1
  1. For the last one year, houses prices rise 20%.

  2. For the last one year, house prices rise 20%.

  3. For the last one year, houses' prices rise 20%.

  4. For the last one year, house's prices rise 20%.

I would think sentence 2 is correct, but I don't know what is wrong with sentence 1,3,and 4.

  • 1
    I'm not sure any of them sounds correct! – Maulik V Apr 19 '14 at 7:09
  • 2
    #2 uses the basic form of the noun as an adjective. “House prices” are prices of houses. in #3, “houses’ prices” are also prices of houses, this time using the possessive plural. It's awkward and most people would avoid it, not least of all because it is basically indistinguishable in speech from #4, which has a number mismatch (single abstract house with multiple prices). #1 is wrong because “houses” is neither a basic-form adjective nor a properly formed possessive. – Tyler James Young Apr 19 '14 at 7:10
  • @TylerJamesYoung your comments are like answers :) – Maulik V Apr 19 '14 at 7:11
  • @MaulikV They're just guesses. If they help somebody get a good start on a full-fledged answer, then so be it. I'm too tired to formulate anything but comments right now. Take it and run with it! – Tyler James Young Apr 19 '14 at 7:15
  • Thanks. I can understand why 3&4 are wrong. But still can not differentiate between "house prices" = "prices of house". "houses prices" = "prices of houses" – Pupu Apr 19 '14 at 7:31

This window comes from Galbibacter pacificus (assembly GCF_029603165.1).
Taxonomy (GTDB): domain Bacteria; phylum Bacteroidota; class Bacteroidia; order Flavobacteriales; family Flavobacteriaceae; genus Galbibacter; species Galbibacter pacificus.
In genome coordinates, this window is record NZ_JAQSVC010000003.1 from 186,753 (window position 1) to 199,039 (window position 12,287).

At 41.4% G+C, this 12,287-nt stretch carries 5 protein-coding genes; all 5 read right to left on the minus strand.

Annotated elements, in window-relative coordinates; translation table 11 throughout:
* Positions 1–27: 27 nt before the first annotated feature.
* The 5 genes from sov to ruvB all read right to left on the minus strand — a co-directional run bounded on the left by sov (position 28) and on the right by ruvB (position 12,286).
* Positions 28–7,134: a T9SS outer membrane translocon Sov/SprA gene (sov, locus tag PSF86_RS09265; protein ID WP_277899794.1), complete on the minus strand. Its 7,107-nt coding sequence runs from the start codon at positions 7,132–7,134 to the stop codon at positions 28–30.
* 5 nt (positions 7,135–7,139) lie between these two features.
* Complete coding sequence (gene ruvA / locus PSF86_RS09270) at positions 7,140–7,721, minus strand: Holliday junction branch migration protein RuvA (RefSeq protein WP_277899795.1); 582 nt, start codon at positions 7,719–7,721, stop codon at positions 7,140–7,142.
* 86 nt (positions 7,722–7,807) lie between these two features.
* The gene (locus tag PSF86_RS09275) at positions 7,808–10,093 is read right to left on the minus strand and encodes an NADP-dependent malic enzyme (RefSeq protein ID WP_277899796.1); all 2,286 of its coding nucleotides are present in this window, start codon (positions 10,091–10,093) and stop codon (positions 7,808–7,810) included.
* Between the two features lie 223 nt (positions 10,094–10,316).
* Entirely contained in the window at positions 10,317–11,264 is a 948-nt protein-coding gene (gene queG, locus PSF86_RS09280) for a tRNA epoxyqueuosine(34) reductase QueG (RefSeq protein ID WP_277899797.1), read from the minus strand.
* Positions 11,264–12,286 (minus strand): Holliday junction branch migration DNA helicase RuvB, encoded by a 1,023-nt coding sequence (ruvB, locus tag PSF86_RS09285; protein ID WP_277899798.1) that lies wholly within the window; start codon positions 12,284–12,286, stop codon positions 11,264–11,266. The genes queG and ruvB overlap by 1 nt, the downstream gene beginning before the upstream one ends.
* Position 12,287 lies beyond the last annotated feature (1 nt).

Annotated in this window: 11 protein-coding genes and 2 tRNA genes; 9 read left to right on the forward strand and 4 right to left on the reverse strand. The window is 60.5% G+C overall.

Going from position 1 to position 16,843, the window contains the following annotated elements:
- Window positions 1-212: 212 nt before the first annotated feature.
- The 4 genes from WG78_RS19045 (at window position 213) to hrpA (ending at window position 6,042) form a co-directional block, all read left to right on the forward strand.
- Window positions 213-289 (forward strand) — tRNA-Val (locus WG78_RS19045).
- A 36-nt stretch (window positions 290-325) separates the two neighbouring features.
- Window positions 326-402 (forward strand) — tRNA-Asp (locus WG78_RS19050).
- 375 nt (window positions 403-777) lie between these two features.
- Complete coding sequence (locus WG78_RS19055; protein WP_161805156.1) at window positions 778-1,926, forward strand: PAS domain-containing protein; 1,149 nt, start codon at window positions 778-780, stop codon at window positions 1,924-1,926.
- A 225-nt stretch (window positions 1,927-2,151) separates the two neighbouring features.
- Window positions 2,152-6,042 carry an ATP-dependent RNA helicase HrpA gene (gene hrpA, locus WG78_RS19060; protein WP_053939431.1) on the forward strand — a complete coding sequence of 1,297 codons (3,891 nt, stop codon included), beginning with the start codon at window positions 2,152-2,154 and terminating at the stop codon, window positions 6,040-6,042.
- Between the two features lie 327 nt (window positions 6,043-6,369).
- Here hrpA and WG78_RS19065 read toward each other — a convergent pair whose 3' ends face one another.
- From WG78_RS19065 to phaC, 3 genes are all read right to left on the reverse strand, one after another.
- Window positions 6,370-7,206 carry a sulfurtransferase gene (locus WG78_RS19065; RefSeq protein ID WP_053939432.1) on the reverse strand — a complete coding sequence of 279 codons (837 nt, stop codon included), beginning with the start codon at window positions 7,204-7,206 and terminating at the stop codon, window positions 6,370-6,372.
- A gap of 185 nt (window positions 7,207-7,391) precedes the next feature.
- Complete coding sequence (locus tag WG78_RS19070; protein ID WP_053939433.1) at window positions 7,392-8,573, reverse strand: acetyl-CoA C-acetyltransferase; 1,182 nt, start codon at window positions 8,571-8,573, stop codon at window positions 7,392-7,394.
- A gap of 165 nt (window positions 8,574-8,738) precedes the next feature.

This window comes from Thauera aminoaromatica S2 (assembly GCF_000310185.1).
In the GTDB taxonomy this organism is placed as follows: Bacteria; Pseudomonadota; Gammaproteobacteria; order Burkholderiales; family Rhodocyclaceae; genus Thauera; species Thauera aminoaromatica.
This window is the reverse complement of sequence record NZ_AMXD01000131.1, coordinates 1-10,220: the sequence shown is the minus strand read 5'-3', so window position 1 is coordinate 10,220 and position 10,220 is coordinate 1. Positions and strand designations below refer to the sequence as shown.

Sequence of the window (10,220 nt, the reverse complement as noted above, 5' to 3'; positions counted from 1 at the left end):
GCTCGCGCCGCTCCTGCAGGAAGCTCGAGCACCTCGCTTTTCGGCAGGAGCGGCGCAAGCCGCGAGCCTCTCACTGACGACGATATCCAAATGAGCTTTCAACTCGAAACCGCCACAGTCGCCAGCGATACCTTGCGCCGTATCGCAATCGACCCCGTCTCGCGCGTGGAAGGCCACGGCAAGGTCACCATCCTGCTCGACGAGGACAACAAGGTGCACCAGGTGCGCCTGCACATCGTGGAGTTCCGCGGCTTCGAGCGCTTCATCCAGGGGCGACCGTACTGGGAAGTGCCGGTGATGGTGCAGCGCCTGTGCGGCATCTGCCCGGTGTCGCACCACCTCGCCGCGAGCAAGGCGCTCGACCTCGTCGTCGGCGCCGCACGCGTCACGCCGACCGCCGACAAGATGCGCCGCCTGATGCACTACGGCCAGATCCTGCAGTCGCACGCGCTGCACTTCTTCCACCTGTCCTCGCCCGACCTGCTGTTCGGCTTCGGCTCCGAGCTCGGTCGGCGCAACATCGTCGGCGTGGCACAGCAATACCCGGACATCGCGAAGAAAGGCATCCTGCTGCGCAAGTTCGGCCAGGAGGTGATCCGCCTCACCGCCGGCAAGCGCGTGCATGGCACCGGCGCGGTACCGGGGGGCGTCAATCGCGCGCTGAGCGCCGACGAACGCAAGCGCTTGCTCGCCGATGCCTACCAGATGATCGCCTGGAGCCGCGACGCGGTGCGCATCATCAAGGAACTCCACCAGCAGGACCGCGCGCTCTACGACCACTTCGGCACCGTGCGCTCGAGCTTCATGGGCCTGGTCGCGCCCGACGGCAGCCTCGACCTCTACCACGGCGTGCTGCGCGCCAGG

2

First of all, you don't need "one" in "for the last one year".

Second of all, change rise to rose. Rose is past tense, while rise is present.

1) Incorrect in all cases.

2) Correct. House prices is a noun in this.

3) Correct. Houses' prices = the prices of the houses. Works better with specific houses, not so much for speaking in general.

4) Only correct for one house, and it would be stated as "for the last year, the house's prices rose 20%".

1

You are asking about prices. What kind of prices?

House prices

So it should be:

2)For the last one year, house prices rose 20%.

rose because its in the past. Also it might be better to say:

2)For the last year, house prices rose 20%.

because one would be generally understood without saying it.

1) is incorrect because house modifies prices. houses makes no sense as a modifier or possessive in this case.

3) and 4) are incorrect. You could say:

3)For the last one year, the houses' prices rose 20%.

...prices of more than one house.

4)For the last one year, the house's price rose 20%.

...price (singular) of one house.

1

If you are referring to the economic commodity of what people live in:

Over the last year, housing prices rose 20%.

Which is equivalent to:

Over the last year, house prices rose 20%.

3 & 4 are possessive, which one just wouldn't say except in the singular:

Over the last year, that house's price rose 20%.

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